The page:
Epistles of Faith

Letter LXVI

William Huntington (1745-1813)


To my beloved Brother in the Lord, greeting.

YOURS came to hand, and I thank you for it, as I am always glad to hear how the poor family of the Lord do; for my part, I am but poorly with a cold and the rheumatism in my head, which for some time has tried the not a little. Cough and shortness of breath have rendered my little cabin almost unbearable. These things often make drill, field days, reviews, the camp, and the field of action, irksome, and make me cringe and think of winter quarters, dismission from service, the king's Letter, or an Honourable pension: but instead of this am obliged to keep on, although I confess that at times my heart sinks upon a Sunday morning, as soon as the drum beats, at the thoughts of mounting guard, or doing duty at the Palace. However, the Captain of our salvation is often better to me than all my fears, and brings me sometimes through with such a high hand as to make me a wonder to myself, though at the same time I have thought that Iliad scarcely strength to sit upright, even on the baggage-waggon; at this momentary, timely, much-needed but undeserved and unexpected aid and assistance, I leave much wondered, and have gone on as if in the first campaign; but no sooner is it over but I dream of the surgery, or the hospital; and if I do in any measure survive this, still nothing suits me or charms me like that pleasing sound of "Go to bed, Tom;" and when I obtain this I am often interrupted with dreams or visions of a rout, or halt, or march, or a call to arms. Sometimes I fancy I am pursued, and my road so slippery that I cannot stand; at other times I am called to action without either arms or ammunition: sometimes I fancy my station on the forlorn hope, the most perilous station of all the besiegers; at other times I am giving the word of command, but alas, I am dumb; and when I order others to march, I myself wish to retreat. Lately I have been erecting the King's standard; I have been waving the banner, and beating up like one on a recruiting party; delivering the King's speech; promising new clothes, a large bounty, present pay, good quarters, invaluable and invincible accoutrements, certain victory, infinite spoils, and eternal honour: and at the same time my wicked heart rebelling and giving the lie to every word that my mouth has uttered. I often find, at this work, that I vainly suppose that not a few recruits have volunteered their services, and have seemed to join the young troops; but soon after, when I expect them at roll-call, one half are missing; some complaining of too much drill, and others of the difficulty of learning the manual exercise: and often in this recruiting business I have exceeded, I mean in spending more than the king's allowance, that is, I have feigned the bounty, when in truth the whole stock has been gone; this has brought me in short in my accompts, and this puts me under stoppages, one Halfpenny in two days, and hardly that. At this time I am catering, or hunting for forage; and often asking or taking French leave in a furlough; and even this has often confined me in the guard-house; and many heavy petitions have gone up before I could appear to enjoy the privilege of a prisoner, or the parole of honour: and what can you think of such a soldier as me?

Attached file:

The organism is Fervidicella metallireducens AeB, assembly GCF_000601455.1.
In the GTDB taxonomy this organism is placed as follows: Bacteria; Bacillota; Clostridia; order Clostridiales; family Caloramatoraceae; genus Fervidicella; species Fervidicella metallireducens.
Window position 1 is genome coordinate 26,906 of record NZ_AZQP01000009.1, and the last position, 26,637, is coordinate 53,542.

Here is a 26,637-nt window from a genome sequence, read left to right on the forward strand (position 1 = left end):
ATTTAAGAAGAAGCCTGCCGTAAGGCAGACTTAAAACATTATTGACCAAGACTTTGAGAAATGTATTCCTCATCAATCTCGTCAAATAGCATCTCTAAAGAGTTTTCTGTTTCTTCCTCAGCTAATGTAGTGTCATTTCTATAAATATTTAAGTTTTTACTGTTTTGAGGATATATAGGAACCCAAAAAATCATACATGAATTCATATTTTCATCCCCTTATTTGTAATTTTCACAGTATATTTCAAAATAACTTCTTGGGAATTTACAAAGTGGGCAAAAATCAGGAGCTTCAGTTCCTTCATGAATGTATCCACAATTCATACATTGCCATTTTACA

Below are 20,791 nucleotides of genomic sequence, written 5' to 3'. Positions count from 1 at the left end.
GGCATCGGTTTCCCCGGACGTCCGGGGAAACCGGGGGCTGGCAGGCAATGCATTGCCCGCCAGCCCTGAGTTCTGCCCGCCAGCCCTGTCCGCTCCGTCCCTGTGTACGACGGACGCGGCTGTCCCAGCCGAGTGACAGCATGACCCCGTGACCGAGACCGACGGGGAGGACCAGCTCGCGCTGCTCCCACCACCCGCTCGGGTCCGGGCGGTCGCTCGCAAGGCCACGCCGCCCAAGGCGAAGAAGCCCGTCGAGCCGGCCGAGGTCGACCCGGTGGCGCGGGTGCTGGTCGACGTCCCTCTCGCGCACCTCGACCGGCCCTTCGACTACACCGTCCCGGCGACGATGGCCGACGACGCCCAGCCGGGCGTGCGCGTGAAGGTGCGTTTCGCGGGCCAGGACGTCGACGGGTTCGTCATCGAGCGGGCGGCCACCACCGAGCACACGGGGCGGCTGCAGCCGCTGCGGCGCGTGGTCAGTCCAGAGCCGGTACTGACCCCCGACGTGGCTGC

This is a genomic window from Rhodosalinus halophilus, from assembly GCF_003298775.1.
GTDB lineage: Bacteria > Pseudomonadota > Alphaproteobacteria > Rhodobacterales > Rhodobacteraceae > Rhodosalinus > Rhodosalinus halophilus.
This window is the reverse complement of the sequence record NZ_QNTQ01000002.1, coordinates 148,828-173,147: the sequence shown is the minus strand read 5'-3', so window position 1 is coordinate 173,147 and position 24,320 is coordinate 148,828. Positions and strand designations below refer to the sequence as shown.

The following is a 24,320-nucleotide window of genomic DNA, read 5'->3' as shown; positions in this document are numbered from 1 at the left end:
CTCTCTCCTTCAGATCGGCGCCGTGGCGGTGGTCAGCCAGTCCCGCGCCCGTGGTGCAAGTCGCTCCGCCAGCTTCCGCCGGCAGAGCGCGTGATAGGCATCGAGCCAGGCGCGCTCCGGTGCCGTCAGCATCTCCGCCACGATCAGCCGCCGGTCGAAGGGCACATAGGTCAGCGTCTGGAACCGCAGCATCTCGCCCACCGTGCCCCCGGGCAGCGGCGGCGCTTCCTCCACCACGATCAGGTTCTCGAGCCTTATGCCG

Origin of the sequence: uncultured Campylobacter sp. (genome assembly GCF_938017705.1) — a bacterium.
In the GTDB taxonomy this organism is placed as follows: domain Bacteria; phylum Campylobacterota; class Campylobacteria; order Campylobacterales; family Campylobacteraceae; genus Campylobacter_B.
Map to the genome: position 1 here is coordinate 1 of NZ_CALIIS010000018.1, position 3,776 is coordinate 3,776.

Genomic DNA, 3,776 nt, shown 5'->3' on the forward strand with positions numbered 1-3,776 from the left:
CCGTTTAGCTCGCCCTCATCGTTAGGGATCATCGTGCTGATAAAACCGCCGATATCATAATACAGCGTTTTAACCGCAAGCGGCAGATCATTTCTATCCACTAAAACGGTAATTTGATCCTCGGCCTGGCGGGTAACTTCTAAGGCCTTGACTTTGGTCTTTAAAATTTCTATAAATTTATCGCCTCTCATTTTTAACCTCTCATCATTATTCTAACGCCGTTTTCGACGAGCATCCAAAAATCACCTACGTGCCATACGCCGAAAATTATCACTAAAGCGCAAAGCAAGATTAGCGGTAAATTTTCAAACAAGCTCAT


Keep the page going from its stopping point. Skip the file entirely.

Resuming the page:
W.H. S. S

William Huntington